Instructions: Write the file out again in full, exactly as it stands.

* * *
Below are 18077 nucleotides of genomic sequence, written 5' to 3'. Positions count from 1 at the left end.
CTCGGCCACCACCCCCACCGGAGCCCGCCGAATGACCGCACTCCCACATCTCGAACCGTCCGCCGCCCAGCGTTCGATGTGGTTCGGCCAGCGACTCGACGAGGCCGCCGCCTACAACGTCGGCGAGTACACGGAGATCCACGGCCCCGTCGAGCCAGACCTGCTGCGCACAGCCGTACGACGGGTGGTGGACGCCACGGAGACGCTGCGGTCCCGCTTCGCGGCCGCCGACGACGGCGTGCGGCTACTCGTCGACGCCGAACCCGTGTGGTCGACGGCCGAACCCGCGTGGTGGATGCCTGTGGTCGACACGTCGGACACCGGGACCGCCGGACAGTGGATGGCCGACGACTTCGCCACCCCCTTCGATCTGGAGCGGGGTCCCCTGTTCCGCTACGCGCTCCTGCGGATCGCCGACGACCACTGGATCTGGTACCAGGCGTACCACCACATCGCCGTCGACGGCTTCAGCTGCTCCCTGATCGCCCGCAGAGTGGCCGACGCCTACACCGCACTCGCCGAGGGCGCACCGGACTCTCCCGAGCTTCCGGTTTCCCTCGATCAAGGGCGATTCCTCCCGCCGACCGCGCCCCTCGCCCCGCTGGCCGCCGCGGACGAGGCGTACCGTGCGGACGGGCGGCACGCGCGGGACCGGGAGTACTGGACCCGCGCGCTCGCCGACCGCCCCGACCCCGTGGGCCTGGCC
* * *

Below are 18077 nucleotides of genomic sequence, written 5' to 3'. Positions count from 1 at the left end.
CTCGGCCACCACCCCCACCGGAGCCCGCCGAATGACCGCACTCCCACATCTCGAACCGTCCGCCGCCCAGCGTTCGATGTGGTTCGGCCAGCGACTCGACGAGGCCGCCGCCTACAACGTCGGCGAGTACACGGAGATCCACGGCCCCGTCGAGCCAGACCTGCTGCGCACAGCCGTACGACGGGTGGTGGACGCCACGGAGACGCTGCGGTCCCGCTTCGCGGCCGCCGACGACGGCGTGCGGCTACTCGTCGACGCCGAACCCGTGTGGTCGACGGCCGAACCCGCGTGGTGGATGCCTGTGGTCGACACGTCGGACACCGGGACCGCCGGACAGTGGATGGCCGACGACTTCGCCACCCCCTTCGATCTGGAGCGGGGTCCCCTGTTCCGCTACGCGCTCCTGCGGATCGCCGACGACCACTGGATCTGGTACCAGGCGTACCACCACATCGCCGTCGACGGCTTCAGCTGCTCCCTGATCGCCCGCAGAGTGGCCGACGCCTACACCGCACTCGCCGAGGGCGCACCGGACTCTCCCGAGCTTCCGGTTTCCCTCGATCAAGGGCGATTCCTCCCGCCGACCGCGCCCCTCGCCCCGCTGGCCGCCGCGGACGAGGCGTACCGTGCGGACGGGCGGCACGCGCGGGACCGGGAGTACTGGACCCGCGCGCTCGCCGACCGCCCCGACCCCGTGGGCCTGGCC